“People will die if lock down is ignored” so say the latest government ads. Meanwhile the government continues to ignore the very real threat of homelessness and destitution as a result of said lockdown, which is forcing people to leave their homes.
We, the people, agree to be governed by the state in return for certain protections, public health being one of the most crucial. Never mind that the government has deliberately underfunded and even sold off sections of our national health service (and it is this systematic disassembling of our public health system that is the primary cause for any shortfall in care) or that Boris the Butcher publicly declared his intentions to let the weakest among us die in the interests of herd immunity, devoid of any feeling that these are our family members they are referring to, the state has resolved to blame us, you and me, for the rising death toll.
A few days ago a local friend told me they’d seen a news report suggesting shoppers were flouting social distancing guidelines by queuing right next to each other at a supermarket on Kings Heath High Street. My friend passed by on a bus shortly after the footage was filmed and everyone was standing an appropriate distance apart. It was projected from such an angle that it appeared to illustrate the point of the story, that members of the public are ignoring government advice, which may leave them no choice but to enact a full lockdown, otherwise known as martial law. This framing of the situation, and worryingly by Channel 4, as dishonest and sinister as it is, should give us all cause for concern.
The government is aware that the death toll is about to rise sharply, it is aware that it is to blame for the state of the NHS. Compared to other nations, Britain chose to dally on its public health advice, giving conflicting and incomplete guidelines on how best to manage the situation. Children should have been taken out of school a whole week earlier than they were, we did in my family, so long as we were aware that we were “choosing to remove the children in term time against government advice”. My sister and her husband reasoned it was worth risking a truancy court appearance, to keep the children alive. In Saudi all school kids were immediately quarantined but life did not cease to exist, they continued to learn from their homes, their teachers providing virtual classrooms for minimal disruption to their way of life. Public spaces got a deep clean, the Jeddah based Arab News (equivalent to the BBC) put a face mask on its logo. Government, media, and the rest of civil society are working together instead of at cross purposes. They are spoilt for choice in their supermarkets, and nobody is living in fear of financial ruin. Commentators are comparing Britons to refugees because of the panic buying and resultant price gouging, two pre-indicators of a mass humanitarian crisis. It’s like the state took a bad situation and decided to make the worst of it, they’re still on track to stripping us of our human rights, safe in the knowledge there is no authority in the world that can make them comply with universal basic human rights.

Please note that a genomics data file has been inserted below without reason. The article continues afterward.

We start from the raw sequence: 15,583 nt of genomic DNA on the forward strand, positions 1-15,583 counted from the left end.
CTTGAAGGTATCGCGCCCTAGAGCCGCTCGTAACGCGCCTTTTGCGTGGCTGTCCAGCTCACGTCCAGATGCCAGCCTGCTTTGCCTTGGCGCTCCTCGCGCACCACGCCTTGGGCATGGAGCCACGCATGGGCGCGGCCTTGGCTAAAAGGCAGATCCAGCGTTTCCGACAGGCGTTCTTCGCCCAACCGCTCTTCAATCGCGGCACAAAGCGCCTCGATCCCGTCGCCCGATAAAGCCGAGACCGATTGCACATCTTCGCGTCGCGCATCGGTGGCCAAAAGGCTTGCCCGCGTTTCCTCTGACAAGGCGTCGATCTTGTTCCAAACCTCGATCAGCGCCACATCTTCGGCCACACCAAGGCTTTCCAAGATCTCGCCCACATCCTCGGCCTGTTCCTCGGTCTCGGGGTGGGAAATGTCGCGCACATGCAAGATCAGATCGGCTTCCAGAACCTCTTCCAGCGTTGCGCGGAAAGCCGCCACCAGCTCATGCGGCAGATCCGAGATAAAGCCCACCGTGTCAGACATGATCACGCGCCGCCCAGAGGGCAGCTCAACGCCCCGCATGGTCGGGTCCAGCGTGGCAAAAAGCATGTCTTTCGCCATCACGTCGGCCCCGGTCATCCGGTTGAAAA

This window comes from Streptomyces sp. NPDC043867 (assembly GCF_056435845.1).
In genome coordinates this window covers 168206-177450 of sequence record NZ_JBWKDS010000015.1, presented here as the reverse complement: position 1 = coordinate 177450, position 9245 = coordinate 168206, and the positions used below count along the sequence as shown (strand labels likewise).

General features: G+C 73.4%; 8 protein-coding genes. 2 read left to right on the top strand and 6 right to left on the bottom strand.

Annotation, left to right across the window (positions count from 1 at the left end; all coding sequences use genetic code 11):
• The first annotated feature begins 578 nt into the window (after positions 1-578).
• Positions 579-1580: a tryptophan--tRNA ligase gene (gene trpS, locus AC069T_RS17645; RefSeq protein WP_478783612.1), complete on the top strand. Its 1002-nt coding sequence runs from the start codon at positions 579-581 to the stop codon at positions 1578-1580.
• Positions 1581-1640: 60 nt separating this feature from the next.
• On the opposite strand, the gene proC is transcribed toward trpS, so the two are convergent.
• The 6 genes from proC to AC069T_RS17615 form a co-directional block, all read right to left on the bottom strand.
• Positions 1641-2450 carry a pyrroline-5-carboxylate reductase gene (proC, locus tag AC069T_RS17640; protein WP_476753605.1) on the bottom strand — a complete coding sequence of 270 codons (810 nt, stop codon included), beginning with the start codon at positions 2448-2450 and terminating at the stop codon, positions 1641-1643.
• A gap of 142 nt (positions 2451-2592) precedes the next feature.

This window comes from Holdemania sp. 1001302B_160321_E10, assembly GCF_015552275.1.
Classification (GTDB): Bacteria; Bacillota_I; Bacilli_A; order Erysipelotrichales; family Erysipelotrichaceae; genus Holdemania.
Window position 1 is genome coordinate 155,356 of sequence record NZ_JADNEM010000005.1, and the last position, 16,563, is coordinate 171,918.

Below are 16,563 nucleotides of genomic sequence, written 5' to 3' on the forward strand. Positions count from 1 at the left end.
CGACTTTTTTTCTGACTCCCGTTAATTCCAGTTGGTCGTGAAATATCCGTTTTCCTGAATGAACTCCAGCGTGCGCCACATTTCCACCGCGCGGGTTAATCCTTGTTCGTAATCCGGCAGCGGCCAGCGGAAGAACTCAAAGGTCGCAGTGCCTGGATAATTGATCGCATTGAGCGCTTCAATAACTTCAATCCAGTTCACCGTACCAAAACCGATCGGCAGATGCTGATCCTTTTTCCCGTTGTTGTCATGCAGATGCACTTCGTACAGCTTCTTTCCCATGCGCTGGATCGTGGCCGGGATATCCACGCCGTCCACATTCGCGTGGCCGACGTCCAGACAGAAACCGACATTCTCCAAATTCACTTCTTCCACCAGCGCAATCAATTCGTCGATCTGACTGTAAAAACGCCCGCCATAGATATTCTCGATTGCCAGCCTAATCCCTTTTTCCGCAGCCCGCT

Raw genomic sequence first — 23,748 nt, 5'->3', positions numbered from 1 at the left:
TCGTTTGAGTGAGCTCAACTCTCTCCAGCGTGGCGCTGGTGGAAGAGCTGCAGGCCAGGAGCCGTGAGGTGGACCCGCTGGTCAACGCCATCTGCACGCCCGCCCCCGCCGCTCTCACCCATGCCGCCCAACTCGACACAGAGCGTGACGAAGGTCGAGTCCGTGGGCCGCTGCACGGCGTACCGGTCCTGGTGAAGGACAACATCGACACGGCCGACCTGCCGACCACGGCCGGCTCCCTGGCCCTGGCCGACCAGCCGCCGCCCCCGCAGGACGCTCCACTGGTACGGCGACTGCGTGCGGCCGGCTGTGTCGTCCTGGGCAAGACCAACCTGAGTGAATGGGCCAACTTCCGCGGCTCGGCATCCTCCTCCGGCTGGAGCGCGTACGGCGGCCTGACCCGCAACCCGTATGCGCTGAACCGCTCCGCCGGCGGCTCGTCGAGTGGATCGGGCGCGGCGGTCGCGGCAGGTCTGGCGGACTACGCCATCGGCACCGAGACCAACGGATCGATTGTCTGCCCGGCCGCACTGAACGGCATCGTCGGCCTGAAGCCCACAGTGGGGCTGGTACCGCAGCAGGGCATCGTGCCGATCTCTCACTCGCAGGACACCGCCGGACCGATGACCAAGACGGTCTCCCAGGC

I could very well be wrong and I can’t always articulate why I have a hunch about things but a pattern seems to be emerging among the victims of Covid-19 that raises questions about the type of care patients are receiving. At first we were told it only really affected the elderly, those aged 70 and over, especially if they also have underlying health conditions but we’ve seen much younger victims, even teenagers. Almost all are from working class backgrounds, at least the ones I’ve read about in the papers. Contrast their experiences with that of the rich and famous and it throws up even more questions. Prince Charles, at 71 years of age, is out of isolation. George Alagiah, TERMINAL CANCER patient, survived the coronavirus that killed a 21 year old Spanish football coach who died an hour after testing positive for Covid-19 and leukaemia. It could well be that the privileged have healthier lifestyles and increased immunity, they have better access to nutritional food (some reports have suggested high doses of vitamin C might afford better protection) and even individually tailored private healthcare. However, we live in a society that proudly boasts a 2 tier system of deserving, reveling in its greed and disregard for those less fortunate. I would not put it past them to favour curative treatment for the privileged, keeping the rest of us in the dark. It’s just another tool for the state to weed out undesirables, it has been party policy ever since they were elected.
The government had an opportunity to submit to the will of the people and work together as a society to protect each and every one of us. There is only one way to ensure we all make it through intact, through universal basic human rights that ensure we can continue living during this battle for our survival. It is absurd landlords can continue to demand rent from tenants who are not working and barely making ends meet.
People will die if the government continues to play games with our livelihoods.
People will die if the government does not step up and demand banks, landlords, employers etc back the fuck off the British public, allowing us to safely self quarantine without running the risk of destitution.
People have already died.